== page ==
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Resistance ranges and maths
Resistance ranges and maths
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Old 21st July 2005, 02:50 AM   #1
eeka chu is offline eeka chu  United Kingdom
diyAudio Member
Join Date: Nov 2003
Location: England
Default Resistance ranges and maths

I was wondering if anyone could help with a resistance problem.

I wanted to sweep a range, say 10k and at 0.01k intervals, but using the fewest number of discrete step as possible.

So for instance, instead of sweeping the entire range at 0.01k steps I'd start by compressing one range into a single 5k step, then splitting the remaining 5k into 2.5k, then 1.25k and so on.

My problem is how do I find the most efficient way of doing this in the smallest number of steps whilst maintaining a 0.01k step between each?

At the moment I'm thinking about each step in my head but since this is obviously following a logical pattern I figured there must be a mathematical way of working out what value steps I should use and how many of each.

I know I could work out something that would work for this in my head but my concern is that it won't be with the fewest steps possible, which is quite important. Particularly once the decimals of the steps start going below the 0.01k intervals since then you're dealing with positive and negative percentages of the 0.01k steps.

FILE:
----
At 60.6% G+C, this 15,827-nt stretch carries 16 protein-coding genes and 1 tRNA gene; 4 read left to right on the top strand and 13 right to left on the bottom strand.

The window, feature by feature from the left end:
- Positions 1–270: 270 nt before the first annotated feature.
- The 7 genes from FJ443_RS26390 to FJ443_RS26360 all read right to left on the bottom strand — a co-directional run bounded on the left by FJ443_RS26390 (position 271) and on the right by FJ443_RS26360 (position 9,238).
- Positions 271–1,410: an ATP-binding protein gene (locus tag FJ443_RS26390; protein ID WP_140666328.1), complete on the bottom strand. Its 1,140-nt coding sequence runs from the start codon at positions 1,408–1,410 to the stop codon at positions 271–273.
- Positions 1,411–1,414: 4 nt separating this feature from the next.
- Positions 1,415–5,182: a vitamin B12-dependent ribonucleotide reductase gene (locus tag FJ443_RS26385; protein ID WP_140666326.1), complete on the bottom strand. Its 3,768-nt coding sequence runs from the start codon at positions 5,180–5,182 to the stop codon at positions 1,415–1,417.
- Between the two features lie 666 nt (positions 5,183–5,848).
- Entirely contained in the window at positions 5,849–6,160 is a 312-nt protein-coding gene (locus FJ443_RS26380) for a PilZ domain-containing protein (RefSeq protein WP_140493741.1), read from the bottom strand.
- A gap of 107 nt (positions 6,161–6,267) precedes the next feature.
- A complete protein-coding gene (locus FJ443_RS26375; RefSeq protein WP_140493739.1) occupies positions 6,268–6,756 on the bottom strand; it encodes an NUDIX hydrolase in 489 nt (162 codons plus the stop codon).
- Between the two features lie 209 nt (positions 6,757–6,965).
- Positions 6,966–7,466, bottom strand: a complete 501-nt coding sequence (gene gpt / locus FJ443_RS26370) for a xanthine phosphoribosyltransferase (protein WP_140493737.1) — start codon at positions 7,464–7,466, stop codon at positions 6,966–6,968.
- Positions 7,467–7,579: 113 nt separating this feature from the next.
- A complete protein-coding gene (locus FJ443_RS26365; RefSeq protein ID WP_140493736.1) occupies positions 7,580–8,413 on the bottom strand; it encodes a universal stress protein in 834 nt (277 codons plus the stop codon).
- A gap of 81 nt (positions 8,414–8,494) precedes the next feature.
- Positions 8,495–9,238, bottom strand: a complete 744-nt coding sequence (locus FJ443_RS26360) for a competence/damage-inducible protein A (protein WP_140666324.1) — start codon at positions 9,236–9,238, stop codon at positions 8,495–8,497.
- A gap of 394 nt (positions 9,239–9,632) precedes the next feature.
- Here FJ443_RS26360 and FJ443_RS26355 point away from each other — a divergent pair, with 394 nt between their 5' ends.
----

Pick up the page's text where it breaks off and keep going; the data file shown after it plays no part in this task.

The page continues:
Sorry if the answer is really obvious to some of you, maths isn't my best subject!

Any help with this would be great!
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Old 21st July 2005, 03:17 AM   #2
Stocker is offline Stocker  United States
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Join Date: Dec 2003
Location: Austin
Even in 1 ohm steps you don't need very many resistors. Think about a regular decade box... 10x 1R, 10x 10R, 10x 100R, 10x 1k etc.

For 10k in 100 ohm steps, you could have 10x 100 and 10x 1k and be done.

If you can't use two knobs however, the clockworks could get tricky.
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Old 22nd July 2005, 07:46 PM   #3
AndrewT is offline AndrewT  Scotland
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Join Date: Jul 2004
Location: Scottish Borders
build a decade box with 0.1% resistors. Look at one in www.rs-components.com webpage for ideas
Or buy one second hand from Ebay or similar.
Or start with your smallest value (10R) and double up until you exceed half your desired maximum (only 10 steps needed). You need to be able to switch each value in or bypass using a 2 pole change over switch for each value.
regards Andrew T.
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